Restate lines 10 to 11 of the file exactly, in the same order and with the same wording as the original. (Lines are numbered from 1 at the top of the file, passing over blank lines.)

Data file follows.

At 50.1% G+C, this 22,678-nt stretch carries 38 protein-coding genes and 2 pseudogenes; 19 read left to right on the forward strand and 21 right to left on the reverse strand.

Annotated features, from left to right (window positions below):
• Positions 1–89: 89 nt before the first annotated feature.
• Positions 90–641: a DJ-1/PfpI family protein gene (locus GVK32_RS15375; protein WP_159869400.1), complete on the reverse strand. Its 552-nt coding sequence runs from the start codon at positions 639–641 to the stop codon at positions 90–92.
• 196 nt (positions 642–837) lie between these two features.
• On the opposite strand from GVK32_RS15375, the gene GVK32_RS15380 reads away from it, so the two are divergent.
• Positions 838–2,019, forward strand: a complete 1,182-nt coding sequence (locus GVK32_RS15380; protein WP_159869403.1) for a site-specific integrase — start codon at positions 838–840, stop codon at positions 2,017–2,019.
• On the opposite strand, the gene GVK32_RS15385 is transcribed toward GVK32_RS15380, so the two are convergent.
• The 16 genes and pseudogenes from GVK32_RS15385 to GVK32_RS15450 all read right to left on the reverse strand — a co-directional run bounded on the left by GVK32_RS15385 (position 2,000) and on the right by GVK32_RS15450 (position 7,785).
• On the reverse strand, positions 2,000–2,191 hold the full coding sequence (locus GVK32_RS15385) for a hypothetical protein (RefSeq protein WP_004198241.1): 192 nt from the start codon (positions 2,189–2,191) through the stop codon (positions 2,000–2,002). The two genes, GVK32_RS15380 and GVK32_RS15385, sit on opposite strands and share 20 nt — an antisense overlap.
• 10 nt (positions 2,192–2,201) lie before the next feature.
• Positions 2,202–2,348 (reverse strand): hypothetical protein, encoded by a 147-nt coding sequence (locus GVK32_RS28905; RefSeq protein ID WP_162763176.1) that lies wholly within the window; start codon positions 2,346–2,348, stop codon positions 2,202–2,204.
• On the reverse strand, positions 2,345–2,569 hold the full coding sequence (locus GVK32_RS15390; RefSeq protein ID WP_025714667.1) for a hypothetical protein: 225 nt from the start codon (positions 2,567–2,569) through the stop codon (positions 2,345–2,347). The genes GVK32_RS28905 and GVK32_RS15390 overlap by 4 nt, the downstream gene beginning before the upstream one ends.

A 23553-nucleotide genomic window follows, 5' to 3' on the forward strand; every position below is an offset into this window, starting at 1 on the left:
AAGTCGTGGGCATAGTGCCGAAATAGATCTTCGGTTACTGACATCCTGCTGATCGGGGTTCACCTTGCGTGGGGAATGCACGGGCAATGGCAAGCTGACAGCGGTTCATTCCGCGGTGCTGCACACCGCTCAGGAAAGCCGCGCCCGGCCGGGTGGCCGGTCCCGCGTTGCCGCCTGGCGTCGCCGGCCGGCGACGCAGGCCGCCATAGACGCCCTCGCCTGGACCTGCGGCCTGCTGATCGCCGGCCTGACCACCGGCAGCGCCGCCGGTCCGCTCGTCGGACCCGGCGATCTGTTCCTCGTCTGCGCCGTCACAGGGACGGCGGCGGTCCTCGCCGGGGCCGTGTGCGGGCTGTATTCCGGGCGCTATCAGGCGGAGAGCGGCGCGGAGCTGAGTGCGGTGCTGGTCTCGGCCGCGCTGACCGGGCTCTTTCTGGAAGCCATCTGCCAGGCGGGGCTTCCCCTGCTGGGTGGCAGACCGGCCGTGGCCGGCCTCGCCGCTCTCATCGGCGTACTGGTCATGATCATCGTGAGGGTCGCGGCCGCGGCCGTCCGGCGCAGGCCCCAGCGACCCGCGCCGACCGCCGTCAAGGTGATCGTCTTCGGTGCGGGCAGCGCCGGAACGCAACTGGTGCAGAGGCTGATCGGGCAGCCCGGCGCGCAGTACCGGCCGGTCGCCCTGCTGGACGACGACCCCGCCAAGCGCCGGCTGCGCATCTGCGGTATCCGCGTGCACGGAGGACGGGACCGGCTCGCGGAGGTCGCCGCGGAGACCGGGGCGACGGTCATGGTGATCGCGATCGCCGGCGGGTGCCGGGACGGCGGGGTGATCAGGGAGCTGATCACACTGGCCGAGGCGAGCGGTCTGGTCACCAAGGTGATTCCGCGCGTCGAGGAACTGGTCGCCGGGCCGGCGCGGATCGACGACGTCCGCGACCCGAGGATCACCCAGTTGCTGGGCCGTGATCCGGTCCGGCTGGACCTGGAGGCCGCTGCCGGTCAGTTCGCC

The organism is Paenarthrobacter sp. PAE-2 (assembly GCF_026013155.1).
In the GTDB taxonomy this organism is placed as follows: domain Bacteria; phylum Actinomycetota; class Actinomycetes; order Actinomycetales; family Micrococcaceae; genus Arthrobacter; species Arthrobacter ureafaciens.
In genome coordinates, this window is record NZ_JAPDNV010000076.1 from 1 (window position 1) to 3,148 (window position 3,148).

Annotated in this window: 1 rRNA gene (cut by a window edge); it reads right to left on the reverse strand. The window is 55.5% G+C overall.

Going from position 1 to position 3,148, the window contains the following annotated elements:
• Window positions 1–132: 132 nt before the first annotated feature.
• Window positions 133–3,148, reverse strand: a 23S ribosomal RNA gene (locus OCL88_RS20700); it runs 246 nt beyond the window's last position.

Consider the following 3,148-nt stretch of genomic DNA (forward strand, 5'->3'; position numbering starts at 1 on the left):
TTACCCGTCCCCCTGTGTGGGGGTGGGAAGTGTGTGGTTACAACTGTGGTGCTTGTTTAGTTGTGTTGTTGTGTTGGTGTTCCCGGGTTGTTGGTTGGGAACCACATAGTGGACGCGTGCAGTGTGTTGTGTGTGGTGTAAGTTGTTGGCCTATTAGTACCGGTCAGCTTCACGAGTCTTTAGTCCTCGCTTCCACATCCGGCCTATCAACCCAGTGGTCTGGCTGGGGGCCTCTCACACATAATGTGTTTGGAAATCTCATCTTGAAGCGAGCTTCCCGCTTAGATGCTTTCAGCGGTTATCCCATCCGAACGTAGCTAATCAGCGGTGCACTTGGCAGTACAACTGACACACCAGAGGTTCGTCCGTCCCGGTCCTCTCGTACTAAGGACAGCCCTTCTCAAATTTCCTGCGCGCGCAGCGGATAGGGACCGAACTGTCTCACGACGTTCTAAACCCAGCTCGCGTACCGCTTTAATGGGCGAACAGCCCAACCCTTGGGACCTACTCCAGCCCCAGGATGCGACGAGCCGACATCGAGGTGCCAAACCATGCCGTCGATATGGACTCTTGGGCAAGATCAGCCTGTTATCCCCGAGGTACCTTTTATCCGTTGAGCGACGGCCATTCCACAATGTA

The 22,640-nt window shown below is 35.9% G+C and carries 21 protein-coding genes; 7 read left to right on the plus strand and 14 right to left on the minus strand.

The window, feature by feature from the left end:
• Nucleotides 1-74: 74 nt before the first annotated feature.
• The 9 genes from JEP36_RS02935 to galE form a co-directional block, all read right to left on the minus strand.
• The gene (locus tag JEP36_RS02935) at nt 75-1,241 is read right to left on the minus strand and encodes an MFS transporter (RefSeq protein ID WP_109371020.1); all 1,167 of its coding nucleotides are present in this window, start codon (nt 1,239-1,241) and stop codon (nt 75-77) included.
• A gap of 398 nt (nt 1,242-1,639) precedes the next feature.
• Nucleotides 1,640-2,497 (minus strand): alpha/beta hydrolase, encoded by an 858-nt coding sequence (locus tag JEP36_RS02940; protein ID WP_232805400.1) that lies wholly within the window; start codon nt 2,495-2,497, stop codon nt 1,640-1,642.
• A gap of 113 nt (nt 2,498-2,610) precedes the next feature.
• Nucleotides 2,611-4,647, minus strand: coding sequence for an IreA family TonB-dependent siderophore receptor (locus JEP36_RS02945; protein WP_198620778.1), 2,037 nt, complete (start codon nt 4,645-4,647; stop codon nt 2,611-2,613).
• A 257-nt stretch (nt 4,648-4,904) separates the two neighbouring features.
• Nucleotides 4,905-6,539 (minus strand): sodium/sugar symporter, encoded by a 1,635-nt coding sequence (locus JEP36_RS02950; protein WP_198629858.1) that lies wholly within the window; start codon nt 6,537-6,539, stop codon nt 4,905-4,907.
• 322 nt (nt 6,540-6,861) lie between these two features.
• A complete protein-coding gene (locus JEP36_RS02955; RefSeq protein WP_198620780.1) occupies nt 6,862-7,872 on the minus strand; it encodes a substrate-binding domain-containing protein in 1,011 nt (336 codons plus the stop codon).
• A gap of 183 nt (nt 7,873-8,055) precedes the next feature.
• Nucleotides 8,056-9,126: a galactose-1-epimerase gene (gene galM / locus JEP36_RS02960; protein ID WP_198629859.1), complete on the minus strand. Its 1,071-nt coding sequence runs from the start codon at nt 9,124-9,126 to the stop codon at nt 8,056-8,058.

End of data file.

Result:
• On the reverse strand, positions 2,000–2,191 hold the full coding sequence (locus GVK32_RS15385) for a hypothetical protein (RefSeq protein WP_004198241.1): 192 nt from the start codon (positions 2,189–2,191) through the stop codon (positions 2,000–2,002). The two genes, GVK32_RS15380 and GVK32_RS15385, sit on opposite strands and share 20 nt — an antisense overlap.
• 10 nt (positions 2,192–2,201) lie before the next feature.